Charles' and Boyle's Laws explained
I really hate Charles and Boyels' laws! Is there anyway to help me understand
it more thoroughly?
Answer Charles' law and Boyle's law are both examples of "empirical gas laws."
What this means is that they wre originally discovered by doing careful
measurements of a gas' pressure P, temperature T and volume V. By holding
the temperature of the gas fixed and varying its volume, Boyle observed that
the larger the volume got, the lower the pressure of the gas became. This inverse
relations ship, P = K/V, is Boyle's law. Similarly, by holding P fixed and
varying V, Charles found that the larger the volume got, the higher the
temperature became: this direct relationship, V = bT, is Charles' law.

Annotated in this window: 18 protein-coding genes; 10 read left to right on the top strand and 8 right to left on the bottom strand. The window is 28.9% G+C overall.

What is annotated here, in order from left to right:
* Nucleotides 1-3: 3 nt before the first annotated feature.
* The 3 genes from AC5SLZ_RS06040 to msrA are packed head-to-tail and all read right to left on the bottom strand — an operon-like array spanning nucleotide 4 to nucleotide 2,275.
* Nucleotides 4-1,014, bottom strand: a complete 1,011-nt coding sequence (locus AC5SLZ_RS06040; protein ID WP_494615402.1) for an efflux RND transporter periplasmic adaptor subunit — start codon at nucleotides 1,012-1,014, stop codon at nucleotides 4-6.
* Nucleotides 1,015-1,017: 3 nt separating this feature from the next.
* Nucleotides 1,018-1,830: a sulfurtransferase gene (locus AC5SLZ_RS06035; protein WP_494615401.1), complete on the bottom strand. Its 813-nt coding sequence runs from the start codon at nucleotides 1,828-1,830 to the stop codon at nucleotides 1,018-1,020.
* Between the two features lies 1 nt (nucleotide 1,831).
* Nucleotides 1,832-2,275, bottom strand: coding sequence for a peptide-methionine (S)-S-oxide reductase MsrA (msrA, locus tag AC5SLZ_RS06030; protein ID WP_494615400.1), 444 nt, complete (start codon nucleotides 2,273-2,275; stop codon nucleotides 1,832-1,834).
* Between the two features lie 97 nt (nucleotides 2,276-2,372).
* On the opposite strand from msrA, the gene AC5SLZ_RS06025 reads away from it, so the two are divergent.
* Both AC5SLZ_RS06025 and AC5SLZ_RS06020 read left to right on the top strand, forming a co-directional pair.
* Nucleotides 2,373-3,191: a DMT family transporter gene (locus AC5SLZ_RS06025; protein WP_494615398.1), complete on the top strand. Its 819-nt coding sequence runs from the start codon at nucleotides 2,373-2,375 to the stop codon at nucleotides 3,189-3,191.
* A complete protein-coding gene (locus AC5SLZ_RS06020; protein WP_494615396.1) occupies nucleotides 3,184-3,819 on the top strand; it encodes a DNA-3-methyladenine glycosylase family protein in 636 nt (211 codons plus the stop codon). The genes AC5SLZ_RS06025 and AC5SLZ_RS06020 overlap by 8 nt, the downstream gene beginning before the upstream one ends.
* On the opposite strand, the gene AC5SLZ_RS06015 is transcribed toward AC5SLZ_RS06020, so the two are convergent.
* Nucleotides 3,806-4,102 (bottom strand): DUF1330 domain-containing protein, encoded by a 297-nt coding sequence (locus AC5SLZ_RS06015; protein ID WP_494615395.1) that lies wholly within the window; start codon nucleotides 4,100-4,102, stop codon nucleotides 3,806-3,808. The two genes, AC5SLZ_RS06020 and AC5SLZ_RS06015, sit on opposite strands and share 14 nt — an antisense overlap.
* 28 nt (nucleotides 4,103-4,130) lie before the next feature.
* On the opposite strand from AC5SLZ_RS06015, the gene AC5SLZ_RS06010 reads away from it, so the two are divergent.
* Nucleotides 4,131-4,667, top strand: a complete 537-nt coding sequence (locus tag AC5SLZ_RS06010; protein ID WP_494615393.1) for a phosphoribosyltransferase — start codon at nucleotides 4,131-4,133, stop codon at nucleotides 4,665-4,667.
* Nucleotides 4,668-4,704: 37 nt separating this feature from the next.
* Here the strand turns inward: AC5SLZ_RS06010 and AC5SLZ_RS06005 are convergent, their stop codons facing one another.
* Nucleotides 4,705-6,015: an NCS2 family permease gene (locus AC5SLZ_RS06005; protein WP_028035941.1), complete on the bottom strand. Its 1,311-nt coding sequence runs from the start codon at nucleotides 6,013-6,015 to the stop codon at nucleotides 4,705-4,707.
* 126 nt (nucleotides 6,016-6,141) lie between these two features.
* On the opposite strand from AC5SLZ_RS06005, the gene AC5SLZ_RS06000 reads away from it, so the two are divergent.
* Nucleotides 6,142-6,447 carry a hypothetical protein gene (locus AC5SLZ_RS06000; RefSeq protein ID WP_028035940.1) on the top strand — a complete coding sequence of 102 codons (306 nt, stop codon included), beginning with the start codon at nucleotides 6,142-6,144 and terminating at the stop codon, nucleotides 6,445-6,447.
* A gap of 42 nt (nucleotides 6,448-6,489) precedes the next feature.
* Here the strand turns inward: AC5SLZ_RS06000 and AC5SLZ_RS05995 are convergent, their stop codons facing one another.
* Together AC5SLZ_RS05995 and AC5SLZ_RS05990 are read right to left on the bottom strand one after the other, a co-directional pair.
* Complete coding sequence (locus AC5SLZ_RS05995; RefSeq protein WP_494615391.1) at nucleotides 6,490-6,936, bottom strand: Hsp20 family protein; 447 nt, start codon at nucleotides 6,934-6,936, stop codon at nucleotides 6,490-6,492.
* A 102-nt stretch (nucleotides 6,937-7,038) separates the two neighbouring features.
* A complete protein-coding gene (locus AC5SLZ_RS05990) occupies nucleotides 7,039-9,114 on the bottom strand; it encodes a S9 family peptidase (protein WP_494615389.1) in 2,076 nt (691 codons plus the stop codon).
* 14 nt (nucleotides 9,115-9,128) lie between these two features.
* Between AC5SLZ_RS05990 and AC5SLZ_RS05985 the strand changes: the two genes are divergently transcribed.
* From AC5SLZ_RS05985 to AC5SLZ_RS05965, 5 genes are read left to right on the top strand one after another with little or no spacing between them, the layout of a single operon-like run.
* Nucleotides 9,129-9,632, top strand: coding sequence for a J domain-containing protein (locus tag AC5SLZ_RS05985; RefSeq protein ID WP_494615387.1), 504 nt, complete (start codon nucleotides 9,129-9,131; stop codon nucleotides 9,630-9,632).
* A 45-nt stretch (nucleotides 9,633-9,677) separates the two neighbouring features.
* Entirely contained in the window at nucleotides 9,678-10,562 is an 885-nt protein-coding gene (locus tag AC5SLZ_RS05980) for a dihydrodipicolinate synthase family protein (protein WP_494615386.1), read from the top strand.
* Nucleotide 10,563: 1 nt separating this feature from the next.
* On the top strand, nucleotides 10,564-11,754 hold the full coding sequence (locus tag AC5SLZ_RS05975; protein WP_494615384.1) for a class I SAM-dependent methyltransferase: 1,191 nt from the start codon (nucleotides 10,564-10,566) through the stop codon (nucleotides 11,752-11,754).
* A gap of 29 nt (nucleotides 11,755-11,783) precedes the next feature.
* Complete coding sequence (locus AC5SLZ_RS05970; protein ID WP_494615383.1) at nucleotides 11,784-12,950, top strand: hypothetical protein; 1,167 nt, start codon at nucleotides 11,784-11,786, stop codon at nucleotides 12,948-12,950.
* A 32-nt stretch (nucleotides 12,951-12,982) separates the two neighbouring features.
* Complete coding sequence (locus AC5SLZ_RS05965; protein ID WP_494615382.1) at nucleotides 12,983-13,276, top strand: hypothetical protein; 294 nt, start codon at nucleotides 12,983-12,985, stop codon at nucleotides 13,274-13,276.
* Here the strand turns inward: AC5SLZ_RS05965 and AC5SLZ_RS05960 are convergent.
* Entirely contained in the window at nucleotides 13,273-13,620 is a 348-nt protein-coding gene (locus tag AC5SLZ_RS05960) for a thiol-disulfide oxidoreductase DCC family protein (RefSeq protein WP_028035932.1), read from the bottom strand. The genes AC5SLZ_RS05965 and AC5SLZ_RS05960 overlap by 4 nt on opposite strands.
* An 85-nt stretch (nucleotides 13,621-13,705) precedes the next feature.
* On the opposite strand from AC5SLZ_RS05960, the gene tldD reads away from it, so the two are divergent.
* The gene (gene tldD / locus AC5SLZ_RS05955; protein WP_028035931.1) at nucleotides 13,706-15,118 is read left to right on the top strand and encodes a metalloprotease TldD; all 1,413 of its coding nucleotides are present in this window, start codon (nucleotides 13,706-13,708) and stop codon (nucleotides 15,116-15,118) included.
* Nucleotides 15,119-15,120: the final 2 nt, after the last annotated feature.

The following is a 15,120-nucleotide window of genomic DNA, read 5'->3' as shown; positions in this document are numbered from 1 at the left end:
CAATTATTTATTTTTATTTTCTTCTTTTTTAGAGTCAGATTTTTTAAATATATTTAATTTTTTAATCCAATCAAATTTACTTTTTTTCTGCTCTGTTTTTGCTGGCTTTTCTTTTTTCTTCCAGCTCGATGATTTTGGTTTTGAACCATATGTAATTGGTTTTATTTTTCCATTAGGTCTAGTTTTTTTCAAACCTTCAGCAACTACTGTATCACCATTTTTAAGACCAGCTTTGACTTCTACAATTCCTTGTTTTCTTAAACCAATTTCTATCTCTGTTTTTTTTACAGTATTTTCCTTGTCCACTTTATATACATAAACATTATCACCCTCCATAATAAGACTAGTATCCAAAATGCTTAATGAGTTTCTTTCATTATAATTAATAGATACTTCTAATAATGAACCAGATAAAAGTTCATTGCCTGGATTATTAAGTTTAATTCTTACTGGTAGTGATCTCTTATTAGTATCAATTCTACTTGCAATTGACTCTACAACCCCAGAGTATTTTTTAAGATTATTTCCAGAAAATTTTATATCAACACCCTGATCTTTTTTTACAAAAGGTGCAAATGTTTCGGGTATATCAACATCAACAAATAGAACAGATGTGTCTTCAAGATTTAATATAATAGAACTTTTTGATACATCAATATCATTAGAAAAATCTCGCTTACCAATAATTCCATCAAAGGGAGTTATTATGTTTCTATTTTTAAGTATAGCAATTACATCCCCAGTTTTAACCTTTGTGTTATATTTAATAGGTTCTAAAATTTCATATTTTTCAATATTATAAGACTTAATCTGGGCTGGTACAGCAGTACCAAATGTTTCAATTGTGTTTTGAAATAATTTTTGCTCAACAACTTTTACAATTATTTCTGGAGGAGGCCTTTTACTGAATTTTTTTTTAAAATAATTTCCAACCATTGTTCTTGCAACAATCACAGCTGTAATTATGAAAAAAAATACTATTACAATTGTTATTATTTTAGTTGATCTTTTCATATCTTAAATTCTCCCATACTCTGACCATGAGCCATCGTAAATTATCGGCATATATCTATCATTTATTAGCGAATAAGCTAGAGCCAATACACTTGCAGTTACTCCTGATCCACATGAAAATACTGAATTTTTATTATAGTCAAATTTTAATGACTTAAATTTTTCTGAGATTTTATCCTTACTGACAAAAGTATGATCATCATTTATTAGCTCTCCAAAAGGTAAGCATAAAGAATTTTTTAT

We can understand these experiments on a molecular level. Boyle's law works
because the speed with which molecules move depends only on the temperature,
not on P and V. So in creasing the volume decreases the number of collisions
of gas molecules with the walls per unit time, which decreases the pressure.
Charles' law is harder. By increasing T we increase the average energy of
all the molecules. Yet, we are forcing the pressure to remain fixed, which
must mean that the molecules are not colliding with the walls as often. So
an increase in V is necessary to decrease the number of collisions per unit time.
I hope that this helps!
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Update: June 2012